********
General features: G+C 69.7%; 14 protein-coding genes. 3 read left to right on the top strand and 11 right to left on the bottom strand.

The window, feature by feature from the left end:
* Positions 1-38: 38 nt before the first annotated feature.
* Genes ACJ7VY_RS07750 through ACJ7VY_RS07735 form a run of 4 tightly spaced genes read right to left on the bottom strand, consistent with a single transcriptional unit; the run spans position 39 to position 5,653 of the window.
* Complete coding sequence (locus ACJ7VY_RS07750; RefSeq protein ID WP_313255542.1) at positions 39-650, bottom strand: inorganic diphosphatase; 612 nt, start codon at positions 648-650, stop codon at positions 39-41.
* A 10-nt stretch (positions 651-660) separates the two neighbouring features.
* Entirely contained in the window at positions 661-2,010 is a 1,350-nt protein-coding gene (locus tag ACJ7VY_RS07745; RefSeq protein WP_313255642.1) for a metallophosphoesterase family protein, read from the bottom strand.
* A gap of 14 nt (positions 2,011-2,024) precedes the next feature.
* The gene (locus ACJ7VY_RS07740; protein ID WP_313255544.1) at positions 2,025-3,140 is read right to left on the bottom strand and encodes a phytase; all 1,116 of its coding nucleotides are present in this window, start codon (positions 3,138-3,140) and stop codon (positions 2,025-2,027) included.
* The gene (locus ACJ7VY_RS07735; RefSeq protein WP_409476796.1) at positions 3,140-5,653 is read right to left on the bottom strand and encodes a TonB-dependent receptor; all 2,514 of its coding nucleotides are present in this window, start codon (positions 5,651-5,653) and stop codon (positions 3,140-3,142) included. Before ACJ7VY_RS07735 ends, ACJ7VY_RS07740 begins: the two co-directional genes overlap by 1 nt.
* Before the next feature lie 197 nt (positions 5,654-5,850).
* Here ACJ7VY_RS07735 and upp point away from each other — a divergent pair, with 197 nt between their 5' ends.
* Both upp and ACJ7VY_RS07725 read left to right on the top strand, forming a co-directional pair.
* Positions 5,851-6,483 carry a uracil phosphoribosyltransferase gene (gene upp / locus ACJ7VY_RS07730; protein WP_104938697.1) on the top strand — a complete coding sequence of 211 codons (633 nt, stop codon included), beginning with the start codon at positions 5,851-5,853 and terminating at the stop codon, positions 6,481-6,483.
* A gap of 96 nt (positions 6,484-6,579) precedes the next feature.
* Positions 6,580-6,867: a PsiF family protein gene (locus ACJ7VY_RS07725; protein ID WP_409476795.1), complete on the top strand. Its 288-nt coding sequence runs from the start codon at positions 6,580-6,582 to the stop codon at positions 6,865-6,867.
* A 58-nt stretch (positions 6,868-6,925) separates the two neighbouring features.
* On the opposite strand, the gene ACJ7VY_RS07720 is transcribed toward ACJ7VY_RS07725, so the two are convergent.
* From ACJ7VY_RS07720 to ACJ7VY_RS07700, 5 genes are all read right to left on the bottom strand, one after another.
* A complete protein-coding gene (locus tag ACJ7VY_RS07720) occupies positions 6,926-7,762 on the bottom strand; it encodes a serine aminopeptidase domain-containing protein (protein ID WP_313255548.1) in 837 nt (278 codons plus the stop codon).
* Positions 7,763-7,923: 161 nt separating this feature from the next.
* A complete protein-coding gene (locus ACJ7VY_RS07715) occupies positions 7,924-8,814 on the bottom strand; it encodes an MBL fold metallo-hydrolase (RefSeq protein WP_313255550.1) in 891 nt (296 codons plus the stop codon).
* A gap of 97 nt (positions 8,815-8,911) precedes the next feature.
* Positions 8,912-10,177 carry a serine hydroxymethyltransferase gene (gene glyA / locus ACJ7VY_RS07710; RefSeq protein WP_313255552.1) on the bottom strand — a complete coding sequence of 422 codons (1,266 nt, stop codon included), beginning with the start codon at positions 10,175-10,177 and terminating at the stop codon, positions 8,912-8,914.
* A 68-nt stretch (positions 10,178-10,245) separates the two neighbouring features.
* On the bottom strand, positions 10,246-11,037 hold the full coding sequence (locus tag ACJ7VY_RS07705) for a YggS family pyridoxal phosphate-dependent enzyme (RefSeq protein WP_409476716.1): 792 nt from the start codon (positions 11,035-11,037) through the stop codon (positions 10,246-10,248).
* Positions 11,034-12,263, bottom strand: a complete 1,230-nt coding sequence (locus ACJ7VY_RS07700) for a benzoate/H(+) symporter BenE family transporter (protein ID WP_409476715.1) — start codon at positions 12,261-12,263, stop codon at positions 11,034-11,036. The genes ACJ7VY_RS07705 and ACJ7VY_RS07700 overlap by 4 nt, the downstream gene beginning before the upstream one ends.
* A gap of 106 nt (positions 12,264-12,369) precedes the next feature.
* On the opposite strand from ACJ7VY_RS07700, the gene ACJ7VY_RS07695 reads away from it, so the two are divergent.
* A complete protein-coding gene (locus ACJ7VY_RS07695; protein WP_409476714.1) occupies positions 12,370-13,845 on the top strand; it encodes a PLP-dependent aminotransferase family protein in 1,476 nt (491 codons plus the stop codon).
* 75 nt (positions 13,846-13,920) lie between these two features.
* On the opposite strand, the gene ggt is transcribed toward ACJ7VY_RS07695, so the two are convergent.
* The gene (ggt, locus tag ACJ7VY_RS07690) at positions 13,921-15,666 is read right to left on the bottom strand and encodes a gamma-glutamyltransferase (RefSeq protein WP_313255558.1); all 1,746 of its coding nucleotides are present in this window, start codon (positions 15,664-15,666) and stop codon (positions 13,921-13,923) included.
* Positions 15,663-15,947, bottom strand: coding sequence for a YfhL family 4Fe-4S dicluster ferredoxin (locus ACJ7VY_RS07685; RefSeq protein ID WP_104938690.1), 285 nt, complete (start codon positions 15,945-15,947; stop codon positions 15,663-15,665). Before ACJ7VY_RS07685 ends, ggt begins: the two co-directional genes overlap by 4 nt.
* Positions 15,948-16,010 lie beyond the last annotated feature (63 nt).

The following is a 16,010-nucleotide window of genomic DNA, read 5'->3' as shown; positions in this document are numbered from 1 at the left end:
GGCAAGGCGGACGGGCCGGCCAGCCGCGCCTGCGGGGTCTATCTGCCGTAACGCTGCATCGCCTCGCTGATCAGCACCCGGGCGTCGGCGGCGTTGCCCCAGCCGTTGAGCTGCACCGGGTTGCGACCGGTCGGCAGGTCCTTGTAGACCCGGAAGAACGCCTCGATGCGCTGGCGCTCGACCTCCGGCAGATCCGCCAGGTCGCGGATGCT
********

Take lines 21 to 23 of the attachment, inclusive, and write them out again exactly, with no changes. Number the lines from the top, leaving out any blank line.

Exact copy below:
* Positions 7,763-7,923: 161 nt separating this feature from the next.
* A complete protein-coding gene (locus ACJ7VY_RS07715) occupies positions 7,924-8,814 on the bottom strand; it encodes an MBL fold metallo-hydrolase (RefSeq protein WP_313255550.1) in 891 nt (296 codons plus the stop codon).
* A gap of 97 nt (positions 8,815-8,911) precedes the next feature.